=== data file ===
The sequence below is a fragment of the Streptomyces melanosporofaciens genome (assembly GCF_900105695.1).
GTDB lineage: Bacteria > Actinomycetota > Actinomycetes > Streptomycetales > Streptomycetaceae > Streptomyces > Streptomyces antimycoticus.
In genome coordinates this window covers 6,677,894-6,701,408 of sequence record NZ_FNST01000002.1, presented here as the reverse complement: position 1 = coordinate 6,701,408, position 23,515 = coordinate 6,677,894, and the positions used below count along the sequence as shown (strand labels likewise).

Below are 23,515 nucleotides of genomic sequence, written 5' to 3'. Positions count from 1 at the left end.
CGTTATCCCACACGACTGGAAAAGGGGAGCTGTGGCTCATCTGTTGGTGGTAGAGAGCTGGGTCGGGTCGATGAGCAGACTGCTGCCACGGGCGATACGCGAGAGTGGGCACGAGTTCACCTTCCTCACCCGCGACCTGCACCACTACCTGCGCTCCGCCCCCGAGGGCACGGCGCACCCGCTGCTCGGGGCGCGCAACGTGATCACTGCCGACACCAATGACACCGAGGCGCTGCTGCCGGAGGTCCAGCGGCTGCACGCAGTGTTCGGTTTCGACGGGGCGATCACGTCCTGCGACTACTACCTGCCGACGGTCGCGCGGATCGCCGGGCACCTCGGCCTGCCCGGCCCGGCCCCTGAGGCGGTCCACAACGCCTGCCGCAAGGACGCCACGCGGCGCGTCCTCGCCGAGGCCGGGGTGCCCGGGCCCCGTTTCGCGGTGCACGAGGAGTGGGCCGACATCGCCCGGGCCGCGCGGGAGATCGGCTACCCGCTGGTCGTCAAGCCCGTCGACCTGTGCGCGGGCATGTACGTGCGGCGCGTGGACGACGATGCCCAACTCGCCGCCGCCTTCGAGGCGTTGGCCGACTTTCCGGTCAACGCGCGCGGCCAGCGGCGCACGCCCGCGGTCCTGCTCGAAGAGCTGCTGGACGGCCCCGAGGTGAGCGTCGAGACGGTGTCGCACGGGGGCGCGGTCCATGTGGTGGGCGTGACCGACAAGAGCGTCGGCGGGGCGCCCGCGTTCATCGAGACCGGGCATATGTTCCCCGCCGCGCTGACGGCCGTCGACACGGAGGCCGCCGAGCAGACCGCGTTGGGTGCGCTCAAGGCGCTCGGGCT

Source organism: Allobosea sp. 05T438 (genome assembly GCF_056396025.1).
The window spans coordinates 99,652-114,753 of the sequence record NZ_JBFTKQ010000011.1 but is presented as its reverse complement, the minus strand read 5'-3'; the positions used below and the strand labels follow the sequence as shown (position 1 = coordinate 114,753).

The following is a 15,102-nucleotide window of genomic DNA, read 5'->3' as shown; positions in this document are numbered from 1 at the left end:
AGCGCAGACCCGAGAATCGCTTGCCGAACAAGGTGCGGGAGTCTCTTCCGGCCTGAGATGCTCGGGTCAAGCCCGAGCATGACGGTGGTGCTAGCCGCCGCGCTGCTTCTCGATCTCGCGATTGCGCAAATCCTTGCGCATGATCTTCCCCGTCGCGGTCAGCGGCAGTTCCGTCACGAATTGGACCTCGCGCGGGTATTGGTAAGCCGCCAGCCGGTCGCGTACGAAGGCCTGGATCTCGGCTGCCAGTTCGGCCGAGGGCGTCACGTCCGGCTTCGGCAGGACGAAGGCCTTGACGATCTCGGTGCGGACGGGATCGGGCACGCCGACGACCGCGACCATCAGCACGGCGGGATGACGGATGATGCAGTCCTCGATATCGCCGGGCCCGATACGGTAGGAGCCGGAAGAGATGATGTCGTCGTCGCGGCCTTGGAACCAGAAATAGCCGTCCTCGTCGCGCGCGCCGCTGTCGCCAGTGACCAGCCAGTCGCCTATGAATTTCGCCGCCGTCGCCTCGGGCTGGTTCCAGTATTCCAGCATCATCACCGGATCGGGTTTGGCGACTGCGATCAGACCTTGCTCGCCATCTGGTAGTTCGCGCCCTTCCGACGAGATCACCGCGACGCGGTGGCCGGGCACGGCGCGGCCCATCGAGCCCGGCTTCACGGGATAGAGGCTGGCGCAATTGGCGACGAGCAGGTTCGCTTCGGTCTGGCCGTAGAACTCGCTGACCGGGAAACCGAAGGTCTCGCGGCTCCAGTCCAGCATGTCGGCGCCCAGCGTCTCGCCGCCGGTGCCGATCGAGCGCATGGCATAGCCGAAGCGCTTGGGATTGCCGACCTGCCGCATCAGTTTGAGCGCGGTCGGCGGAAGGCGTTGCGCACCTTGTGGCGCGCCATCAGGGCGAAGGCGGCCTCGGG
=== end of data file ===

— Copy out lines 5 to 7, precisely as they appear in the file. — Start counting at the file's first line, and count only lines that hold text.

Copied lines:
CGTTATCCCACACGACTGGAAAAGGGGAGCTGTGGCTCATCTGTTGGTGGTAGAGAGCTGGGTCGGGTCGATGAGCAGACTGCTGCCACGGGCGATACGCGAGAGTGGGCACGAGTTCACCTTCCTCACCCGCGACCTGCACCACTACCTGCGCTCCGCCCCCGAGGGCACGGCGCACCCGCTGCTCGGGGCGCGCAACGTGATCACTGCCGACACCAATGACACCGAGGCGCTGCTGCCGGAGGTCCAGCGGCTGCACGCAGTGTTCGGTTTCGACGGGGCGATCACGTCCTGCGACTACTACCTGCCGACGGTCGCGCGGATCGCCGGGCACCTCGGCCTGCCCGGCCCGGCCCCTGAGGCGGTCCACAACGCCTGCCGCAAGGACGCCACGCGGCGCGTCCTCGCCGAGGCCGGGGTGCCCGGGCCCCGTTTCGCGGTGCACGAGGAGTGGGCCGACATCGCCCGGGCCGCGCGGGAGATCGGCTACCCGCTGGTCGTCAAGCCCGTCGACCTGTGCGCGGGCATGTACGTGCGGCGCGTGGACGACGATGCCCAACTCGCCGCCGCCTTCGAGGCGTTGGCCGACTTTCCGGTCAACGCGCGCGGCCAGCGGCGCACGCCCGCGGTCCTGCTCGAAGAGCTGCTGGACGGCCCCGAGGTGAGCGTCGAGACGGTGTCGCACGGGGGCGCGGTCCATGTGGTGGGCGTGACCGACAAGAGCGTCGGCGGGGCGCCCGCGTTCATCGAGACCGGGCATATGTTCCCCGCCGCGCTGACGGCCGTCGACACGGAGGCCGCCGAGCAGACCGCGTTGGGTGCGCTCAAGGCGCTCGGGCT

Source organism: Allobosea sp. 05T438 (genome assembly GCF_056396025.1).
The window spans coordinates 99,652-114,753 of the sequence record NZ_JBFTKQ010000011.1 but is presented as its reverse complement, the minus strand read 5'-3'; the positions used below and the strand labels follow the sequence as shown (position 1 = coordinate 114,753).